Ask The Editors Logo - click here to go back to the home page
News divider Features divider Schedules & Results divider Rankings and Stats divider Community My Profile Login



18 NOVEMBER 2018


Ratings - The what and why

By Joe Dwyer

The average boxing fan must wonder when trying to figure out the various ratings of the major sanctioning bodies, (IBF, WBA, WBC) just how these ratings come about. First and foremost for discussion is the recent activity of the fighters in question and their quality of the opposition. In fairness to those who do the ratings, and the myriad of statistics that they are reviewing, input from managers and promoters is needed and greatly appreciated. Competent managers and promoters are diligent in forwarding bout results to the various rating’s chairmen, as soon as possible after an event.

How is it that the ratings vary from one sanctioning body to the next? Well, managers and promoters tend to concentrate on having their boxers rated by a particular organization. They tend to choose a certain career path for their fighter, such as competing against XYZ rated boxers. This particular boxer then climbs through activity into the XYZ ratings. It is quite possible that the other organizations, seeing the concentration of activity within the XYZ, would not rate that boxer at the same level within their organization.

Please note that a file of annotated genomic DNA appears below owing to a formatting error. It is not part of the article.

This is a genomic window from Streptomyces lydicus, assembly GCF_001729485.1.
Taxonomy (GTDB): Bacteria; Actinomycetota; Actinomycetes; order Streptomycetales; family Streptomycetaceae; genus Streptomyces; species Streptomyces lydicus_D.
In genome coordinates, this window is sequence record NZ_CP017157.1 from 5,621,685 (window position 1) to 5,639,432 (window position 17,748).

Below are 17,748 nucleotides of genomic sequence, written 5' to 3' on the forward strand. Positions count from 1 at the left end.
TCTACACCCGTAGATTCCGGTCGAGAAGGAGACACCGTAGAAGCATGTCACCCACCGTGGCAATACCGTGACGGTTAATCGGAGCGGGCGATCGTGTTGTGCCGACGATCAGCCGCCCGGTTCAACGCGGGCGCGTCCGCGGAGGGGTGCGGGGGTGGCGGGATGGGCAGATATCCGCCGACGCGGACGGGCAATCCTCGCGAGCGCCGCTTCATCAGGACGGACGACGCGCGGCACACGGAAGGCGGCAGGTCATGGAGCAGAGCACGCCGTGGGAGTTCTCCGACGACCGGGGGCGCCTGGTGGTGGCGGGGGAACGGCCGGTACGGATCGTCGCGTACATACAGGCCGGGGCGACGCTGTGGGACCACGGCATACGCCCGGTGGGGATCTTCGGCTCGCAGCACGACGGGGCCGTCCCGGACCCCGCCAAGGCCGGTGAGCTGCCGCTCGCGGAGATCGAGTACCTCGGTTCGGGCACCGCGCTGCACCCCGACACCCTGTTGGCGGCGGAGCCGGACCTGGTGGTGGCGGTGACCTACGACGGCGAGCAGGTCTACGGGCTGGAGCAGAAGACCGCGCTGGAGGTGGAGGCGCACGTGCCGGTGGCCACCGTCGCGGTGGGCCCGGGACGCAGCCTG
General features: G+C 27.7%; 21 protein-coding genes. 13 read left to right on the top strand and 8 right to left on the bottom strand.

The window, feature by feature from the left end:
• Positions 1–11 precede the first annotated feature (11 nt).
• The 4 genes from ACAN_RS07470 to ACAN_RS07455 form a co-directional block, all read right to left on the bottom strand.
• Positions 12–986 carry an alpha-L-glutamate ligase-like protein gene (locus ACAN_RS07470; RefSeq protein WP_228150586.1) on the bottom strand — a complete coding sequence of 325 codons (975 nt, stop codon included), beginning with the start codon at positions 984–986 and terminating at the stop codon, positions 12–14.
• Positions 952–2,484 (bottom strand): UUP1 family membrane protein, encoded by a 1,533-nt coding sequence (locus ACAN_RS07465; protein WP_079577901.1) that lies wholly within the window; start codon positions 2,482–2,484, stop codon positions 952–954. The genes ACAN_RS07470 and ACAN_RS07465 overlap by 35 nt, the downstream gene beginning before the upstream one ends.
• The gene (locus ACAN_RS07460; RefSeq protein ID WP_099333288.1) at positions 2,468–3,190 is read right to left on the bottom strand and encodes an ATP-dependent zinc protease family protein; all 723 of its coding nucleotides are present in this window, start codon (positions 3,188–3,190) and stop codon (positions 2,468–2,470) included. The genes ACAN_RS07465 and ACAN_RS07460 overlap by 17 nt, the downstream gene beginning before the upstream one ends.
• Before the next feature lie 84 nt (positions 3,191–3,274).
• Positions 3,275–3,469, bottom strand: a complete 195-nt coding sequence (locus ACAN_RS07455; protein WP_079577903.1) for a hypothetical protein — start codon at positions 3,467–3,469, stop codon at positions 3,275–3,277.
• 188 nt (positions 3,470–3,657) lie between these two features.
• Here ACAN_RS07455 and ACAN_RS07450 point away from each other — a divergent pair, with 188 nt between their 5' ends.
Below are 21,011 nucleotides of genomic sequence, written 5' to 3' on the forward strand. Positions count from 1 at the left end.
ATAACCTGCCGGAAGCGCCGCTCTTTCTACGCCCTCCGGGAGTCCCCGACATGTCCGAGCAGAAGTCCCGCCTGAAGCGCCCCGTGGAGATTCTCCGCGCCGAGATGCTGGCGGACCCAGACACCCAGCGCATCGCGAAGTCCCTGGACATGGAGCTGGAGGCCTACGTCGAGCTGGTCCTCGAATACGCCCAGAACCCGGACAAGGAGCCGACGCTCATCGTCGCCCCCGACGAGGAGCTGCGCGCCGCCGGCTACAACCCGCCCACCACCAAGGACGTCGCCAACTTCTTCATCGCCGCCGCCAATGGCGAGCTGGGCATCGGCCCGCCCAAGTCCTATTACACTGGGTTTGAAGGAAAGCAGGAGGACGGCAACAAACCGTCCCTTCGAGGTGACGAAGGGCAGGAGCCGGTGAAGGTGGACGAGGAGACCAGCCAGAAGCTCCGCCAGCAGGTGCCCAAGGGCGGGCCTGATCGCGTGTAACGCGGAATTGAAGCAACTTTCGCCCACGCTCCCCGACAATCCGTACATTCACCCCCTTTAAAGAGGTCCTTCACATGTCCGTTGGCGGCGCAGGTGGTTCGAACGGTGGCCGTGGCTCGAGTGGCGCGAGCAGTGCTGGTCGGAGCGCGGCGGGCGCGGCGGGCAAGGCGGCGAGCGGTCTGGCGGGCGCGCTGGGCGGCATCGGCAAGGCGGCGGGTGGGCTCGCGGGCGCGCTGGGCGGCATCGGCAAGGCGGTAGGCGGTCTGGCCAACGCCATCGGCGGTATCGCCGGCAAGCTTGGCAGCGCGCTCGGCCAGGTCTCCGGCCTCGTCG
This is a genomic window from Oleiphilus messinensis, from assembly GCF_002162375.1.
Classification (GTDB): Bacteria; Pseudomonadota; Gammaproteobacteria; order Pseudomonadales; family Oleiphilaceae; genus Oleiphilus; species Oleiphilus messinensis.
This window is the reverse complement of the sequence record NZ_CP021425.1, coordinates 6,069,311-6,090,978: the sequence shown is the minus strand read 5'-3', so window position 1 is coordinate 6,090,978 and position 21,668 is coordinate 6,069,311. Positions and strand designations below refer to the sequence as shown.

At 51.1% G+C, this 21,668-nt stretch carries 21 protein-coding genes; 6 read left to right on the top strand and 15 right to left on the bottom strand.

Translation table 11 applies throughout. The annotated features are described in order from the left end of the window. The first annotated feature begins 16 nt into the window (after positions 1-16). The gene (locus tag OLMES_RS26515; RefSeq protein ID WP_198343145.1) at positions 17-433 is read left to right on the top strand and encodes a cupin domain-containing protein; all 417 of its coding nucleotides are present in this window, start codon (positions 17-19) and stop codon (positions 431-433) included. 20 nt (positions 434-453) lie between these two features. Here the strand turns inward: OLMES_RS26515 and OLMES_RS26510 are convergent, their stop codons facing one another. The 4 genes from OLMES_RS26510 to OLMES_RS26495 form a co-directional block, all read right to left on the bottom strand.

This is not unique to any one sanctioning body. Keep in mind that champions are only listed in the organization whose belt they hold. However hard they may try, those charged with producing ratings each month will always be subject to criticism by the casual boxing fan who is not privy to the many variables that exist in comprising such a list. Among the variables would be the quality of opposition the rated fighter has recently faced, as well as the caliber of opposition their opponent has recently fought.

The importance of managers and promoters forwarding information and bout results on a regular basis to the ratings chairman cannot be over emphasized. To do anything less is to shortchange your fighter.


Joe Dwyer spent six years in the amateurs, won the US Navy middleweight title and compiled a record of 57-2. He initially served in the New York State Athletic Commission as an Inspector and later Chief Inspector. After becoming a licensed boxing judge in 1995, he judged 30 title bouts. He was appointed Championship Chairman for the IBF in July 2000 by Hiawatha Knight, and later re-appointed to that position October 2001 by current IBF President Marian W. Muhammad.

Picture: IBF super-middleweight champion Sven Ottke with championship belt (AFP).

License/buy our content  |  Privacy policy  |  Terms & conditions  |  Copyright  |  Advertising guide  |  Site Map  |  Write for  |  SecondsOut Contacts  |  Contact Us

© 2000 - 2011 Knockout Entertainment Ltd &